We succeeded in screening all relevant patients and treating nearly all included patients as planned during the preoperative and in-hospital phases, but 15% missed one or both planned postoperative outpatient visits. Also, a third of the eligible patients declined study participation.
The extra in-hospital visits disclosed new or worsened medical problems in 22% of the patients often leading to a change in medication or involvement of other specialists. At the extra outpatient visits, changes in medication or other actions were taken in 15–23% of the patients, but these extra efforts in the IG did not translate into improved survival.
The 1-year mortality was only 2.6% among the included patients, with no difference between the two randomisation groups, and there were no deaths within the first 90 days after the operation. Moreover, nearly all deaths within the first year after the operation could be ascribed to malignancy rather than comorbidity.
Previous population-based studies have reported substantially higher 30-day and 1-year mortality rates after elective colorectal surgery [2, 5], but postoperative mortality has decreased markedly during the last decade [30, 31]. Our findings compare well to recent Danish national data .
A few previous studies have tried to elucidate causes of death within the first year after colorectal cancer surgery and found that most patients died directly or indirectly of colorectal cancer, except the elderly ≥ 75 years of age [32,33,34,35].
The secondary outcomes of LOS and rate of in-hospital complications did not differ significantly between the randomisation groups, but we found significantly fewer readmissions in the IG. In previous studies, LOS and readmissions were associated with comorbidity [36,37,38] but also with postoperative complications [39, 40]. LOS in our patients differed between rectal and colonic cases, but this was also found in previous reports, particularly in rectal cancer patients with a stoma [36,37,38]. Our 90-day readmission rate of 23% compares well to previous series with an LOS comparable to ours .
Particular strengths of this study are its prospective, randomised design and its real-life setting in an average-sized hospital with patients recruited based on simple criteria from an otherwise unselected, consecutive series of elective cases. Also, thanks to common EMRs and administrative databases we could track 90-day readmissions and complications effectively and account for pre- and postoperative adjuvant treatment as well as causes of death. The main limitation of the study is its small size, which was, however, a deliberate choice. As it turned out, mortality in the study group was much lower than expected, making it impossible to show any difference between the groups regarding the primary outcome measure. Two potential confounders were unevenly distributed between the randomisation groups, probably owing to the small number of patients. There were relatively more patients with cardiovascular disease in the IG but at the same time fewer readmissions and this would speak in favour of the intervention as a means to reduce readmissions. On the other hand, relatively more patients in the SG had preoperative radiotherapy, and this was associated with readmissions. Excluding irradiated patients from the analysis still resulted in a 44% lower readmission rate in the IG than in the SG. Furthermore, any effect of the postoperative interventions may potentially have been attenuated by the planned preoperative visits, but for obvious ethical reasons, these could not be withheld from the patients. The fact that 35% of the eligible patients did not wish to participate and 15% in the intervention group declined some of the planned follow-up is also a limitation but it reflects the real-life setting of the study and prevents overrating the benefit of the intervention.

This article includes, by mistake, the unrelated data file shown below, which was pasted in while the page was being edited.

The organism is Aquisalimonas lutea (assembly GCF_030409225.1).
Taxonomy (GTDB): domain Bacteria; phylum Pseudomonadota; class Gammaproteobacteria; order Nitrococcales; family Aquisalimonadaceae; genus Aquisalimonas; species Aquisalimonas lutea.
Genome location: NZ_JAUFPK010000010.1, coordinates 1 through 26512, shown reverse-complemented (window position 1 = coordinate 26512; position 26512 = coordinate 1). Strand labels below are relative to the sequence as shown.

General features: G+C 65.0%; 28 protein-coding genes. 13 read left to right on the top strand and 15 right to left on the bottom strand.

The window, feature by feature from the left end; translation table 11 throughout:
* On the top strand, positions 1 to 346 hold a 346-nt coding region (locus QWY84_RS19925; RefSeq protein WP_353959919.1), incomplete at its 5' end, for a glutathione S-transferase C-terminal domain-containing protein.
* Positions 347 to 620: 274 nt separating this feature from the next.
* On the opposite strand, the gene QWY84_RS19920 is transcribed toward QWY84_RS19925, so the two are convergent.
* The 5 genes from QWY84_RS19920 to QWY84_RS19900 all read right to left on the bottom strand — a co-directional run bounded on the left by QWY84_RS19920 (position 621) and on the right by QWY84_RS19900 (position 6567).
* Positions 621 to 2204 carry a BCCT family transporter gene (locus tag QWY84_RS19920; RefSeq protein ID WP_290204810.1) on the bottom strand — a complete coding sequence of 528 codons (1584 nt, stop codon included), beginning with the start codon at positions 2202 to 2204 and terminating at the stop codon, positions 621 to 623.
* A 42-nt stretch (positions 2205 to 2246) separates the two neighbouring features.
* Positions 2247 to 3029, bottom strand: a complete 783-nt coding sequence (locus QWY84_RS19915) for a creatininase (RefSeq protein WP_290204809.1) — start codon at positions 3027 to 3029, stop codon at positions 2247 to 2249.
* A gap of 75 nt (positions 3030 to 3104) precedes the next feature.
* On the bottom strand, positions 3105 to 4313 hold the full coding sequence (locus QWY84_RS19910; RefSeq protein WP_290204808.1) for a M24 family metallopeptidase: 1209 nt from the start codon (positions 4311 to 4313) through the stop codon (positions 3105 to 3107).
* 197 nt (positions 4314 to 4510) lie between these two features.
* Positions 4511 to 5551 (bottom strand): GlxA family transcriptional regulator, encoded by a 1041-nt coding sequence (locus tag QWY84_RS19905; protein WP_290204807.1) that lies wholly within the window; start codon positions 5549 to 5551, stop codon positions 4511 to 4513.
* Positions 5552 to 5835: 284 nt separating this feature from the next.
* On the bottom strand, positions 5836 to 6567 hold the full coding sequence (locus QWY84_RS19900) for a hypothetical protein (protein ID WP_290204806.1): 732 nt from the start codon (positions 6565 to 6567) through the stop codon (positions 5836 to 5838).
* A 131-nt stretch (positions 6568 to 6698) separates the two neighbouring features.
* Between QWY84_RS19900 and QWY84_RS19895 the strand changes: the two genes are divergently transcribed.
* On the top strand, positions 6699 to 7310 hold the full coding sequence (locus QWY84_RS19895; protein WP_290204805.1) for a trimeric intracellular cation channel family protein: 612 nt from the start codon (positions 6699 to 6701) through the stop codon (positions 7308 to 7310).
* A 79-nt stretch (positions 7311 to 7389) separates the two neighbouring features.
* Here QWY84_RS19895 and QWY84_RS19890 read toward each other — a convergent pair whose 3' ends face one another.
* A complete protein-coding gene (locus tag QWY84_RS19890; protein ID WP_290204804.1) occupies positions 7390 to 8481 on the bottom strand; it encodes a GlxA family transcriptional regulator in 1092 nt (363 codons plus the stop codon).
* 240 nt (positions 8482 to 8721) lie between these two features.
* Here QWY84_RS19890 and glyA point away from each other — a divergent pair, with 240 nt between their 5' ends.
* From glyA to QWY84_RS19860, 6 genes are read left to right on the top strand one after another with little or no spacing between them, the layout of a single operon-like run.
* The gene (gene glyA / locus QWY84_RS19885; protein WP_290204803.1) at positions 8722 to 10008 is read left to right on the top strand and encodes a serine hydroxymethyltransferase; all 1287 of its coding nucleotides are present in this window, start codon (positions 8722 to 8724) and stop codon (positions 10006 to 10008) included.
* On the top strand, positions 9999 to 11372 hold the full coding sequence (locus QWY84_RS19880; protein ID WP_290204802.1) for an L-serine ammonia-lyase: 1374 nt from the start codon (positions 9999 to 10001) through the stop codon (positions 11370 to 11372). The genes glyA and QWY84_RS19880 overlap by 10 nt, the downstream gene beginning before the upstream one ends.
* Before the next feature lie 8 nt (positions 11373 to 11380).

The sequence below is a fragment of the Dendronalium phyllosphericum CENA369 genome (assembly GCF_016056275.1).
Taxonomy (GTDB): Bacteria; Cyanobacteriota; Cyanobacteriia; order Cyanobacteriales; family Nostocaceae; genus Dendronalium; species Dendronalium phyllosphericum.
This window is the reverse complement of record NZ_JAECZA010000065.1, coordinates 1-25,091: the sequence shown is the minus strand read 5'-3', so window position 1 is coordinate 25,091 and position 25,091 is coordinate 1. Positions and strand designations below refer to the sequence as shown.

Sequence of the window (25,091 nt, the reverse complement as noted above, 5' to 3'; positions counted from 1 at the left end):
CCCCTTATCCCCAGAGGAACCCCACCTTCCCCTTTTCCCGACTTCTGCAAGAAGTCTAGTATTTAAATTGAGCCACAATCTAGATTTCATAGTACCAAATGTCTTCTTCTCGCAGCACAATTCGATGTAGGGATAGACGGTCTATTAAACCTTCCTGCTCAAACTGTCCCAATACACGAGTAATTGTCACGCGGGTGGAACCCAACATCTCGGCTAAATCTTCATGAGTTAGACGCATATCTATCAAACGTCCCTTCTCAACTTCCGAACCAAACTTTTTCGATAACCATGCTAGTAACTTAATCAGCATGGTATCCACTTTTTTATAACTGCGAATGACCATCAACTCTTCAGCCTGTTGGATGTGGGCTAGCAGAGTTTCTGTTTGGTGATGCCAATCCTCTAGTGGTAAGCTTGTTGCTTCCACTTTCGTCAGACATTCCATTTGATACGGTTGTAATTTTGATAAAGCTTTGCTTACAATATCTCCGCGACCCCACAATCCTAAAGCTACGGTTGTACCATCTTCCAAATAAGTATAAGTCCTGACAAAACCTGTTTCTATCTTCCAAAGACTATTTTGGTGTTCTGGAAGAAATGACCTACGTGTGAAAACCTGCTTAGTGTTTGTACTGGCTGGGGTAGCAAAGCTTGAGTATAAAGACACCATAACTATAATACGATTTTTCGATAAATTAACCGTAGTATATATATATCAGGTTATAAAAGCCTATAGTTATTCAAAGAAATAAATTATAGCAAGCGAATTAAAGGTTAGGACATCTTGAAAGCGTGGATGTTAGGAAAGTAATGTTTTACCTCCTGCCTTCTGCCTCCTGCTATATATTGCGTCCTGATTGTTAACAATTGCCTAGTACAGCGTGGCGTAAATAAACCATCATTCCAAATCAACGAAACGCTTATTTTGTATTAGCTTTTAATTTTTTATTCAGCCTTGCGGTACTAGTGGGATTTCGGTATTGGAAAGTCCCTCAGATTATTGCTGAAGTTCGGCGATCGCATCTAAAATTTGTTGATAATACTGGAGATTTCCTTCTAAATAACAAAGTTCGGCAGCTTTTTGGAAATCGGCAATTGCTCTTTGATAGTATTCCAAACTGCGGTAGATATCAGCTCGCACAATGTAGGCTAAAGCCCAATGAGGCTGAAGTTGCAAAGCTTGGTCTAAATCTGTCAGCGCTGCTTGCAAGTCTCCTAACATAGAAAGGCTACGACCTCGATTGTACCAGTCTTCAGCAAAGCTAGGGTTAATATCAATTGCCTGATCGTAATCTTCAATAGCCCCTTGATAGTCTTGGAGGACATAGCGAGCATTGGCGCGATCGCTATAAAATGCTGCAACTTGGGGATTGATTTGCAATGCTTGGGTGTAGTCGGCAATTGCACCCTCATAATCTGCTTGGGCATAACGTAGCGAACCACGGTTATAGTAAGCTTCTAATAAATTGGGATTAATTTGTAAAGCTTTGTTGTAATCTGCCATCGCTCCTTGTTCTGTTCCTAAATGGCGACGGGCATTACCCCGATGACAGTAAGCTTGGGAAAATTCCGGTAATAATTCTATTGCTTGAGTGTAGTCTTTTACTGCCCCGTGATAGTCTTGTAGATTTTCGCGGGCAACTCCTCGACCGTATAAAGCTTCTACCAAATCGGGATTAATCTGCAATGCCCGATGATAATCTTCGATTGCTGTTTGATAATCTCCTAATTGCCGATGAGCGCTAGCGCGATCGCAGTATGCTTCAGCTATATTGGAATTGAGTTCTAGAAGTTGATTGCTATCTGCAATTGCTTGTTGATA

We suggest that future studies should focus on interventions directed against postoperative complications and readmissions, which are still common.
We found a low rate of postoperative mortality after elective surgery for colorectal cancer even in patients with cardiopulmonary risk factors. There was no evidence of reduced mortality with additional medical follow-up in these patients.
Availability of data and materials
The datasets generated and analysed during the current study are not publicly available in accordance with Danish data protection legislation. The corresponding author will try to meet any reasonable request, provided that prior permission can be obtained from Danish Data Protection Agency.
Acute coronary syndrome
American Society of Anesthesiologists
Charlson Comorbidity Index
Central Office of Civil Registration
Danish Colorectal Cancer Group
Deep vein thrombosis
Electronic medical record
Enhanced Recovery After Surgery
Intensive care unit
Length of stay
National Patient Registry
National Pathology Registry
Medical Event Severity Score
National Bowel Cancer Database
WHO Performance Status
Respiratory Medicine Clinic
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The authors are grateful to consultant surgeon, PhD Claus Fristrup for designing the online randomisation programme and to consultant anaesthesiologist Kristian Martinsen for his review of the manuscript and useful comments. We also wish to thank the DCCG for providing data from the National Bowel Cancer Database.
The study was supported by grants from the Danish Cancer Society, The Region of Southern Denmark, and the Programme Plan for the Patients’ Cancer Hospital.
Ethics approval and consent to participate
The study was approved by the Regional Committee on Health Research Ethics for Southern Denmark (S-20130132). All included patients gave written and orally informed consent.
Consent for publication
The authors declare that they have no competing interests.
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Selected main findings were presented orally in abridged form at the annual meeting of the Danish Surgical Society on 9 November 2018.
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Rahr, H.B., Streym, S., Kryh-Jensen, C.G. et al. Screening and systematic follow-up for cardiopulmonary comorbidity in elective surgery for colorectal cancer: a randomised feasibility study. World J Surg Onc 17, 127 (2019). https://doi.org/10.1186/s12957-019-1668-7
- Colorectal cancer
- Risk assessment
- Postoperative complications